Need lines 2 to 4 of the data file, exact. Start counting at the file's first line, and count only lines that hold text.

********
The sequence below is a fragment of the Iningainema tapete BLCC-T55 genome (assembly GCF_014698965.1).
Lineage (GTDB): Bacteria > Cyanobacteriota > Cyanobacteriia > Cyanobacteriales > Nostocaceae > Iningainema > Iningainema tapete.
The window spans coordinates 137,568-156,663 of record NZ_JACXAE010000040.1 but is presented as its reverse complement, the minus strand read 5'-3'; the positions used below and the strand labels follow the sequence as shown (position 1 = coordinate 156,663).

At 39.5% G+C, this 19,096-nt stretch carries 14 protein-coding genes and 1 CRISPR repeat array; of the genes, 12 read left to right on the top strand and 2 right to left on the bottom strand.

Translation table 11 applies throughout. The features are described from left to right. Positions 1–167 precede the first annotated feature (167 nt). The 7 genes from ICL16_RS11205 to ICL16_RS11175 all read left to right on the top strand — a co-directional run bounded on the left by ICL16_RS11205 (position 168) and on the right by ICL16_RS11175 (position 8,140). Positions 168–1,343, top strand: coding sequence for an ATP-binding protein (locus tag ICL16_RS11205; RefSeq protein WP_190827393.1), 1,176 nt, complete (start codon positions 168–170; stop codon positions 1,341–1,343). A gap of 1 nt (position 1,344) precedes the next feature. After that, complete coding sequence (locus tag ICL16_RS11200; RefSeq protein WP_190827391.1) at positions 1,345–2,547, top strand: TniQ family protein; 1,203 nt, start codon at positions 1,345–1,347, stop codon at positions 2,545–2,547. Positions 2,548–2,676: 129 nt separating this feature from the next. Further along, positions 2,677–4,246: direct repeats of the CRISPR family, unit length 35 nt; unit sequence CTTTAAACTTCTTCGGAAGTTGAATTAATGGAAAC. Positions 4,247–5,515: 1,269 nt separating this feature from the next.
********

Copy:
Lineage (GTDB): Bacteria > Cyanobacteriota > Cyanobacteriia > Cyanobacteriales > Nostocaceae > Iningainema > Iningainema tapete.
The window spans coordinates 137,568-156,663 of record NZ_JACXAE010000040.1 but is presented as its reverse complement, the minus strand read 5'-3'; the positions used below and the strand labels follow the sequence as shown (position 1 = coordinate 156,663).

At 39.5% G+C, this 19,096-nt stretch carries 14 protein-coding genes and 1 CRISPR repeat array; of the genes, 12 read left to right on the top strand and 2 right to left on the bottom strand.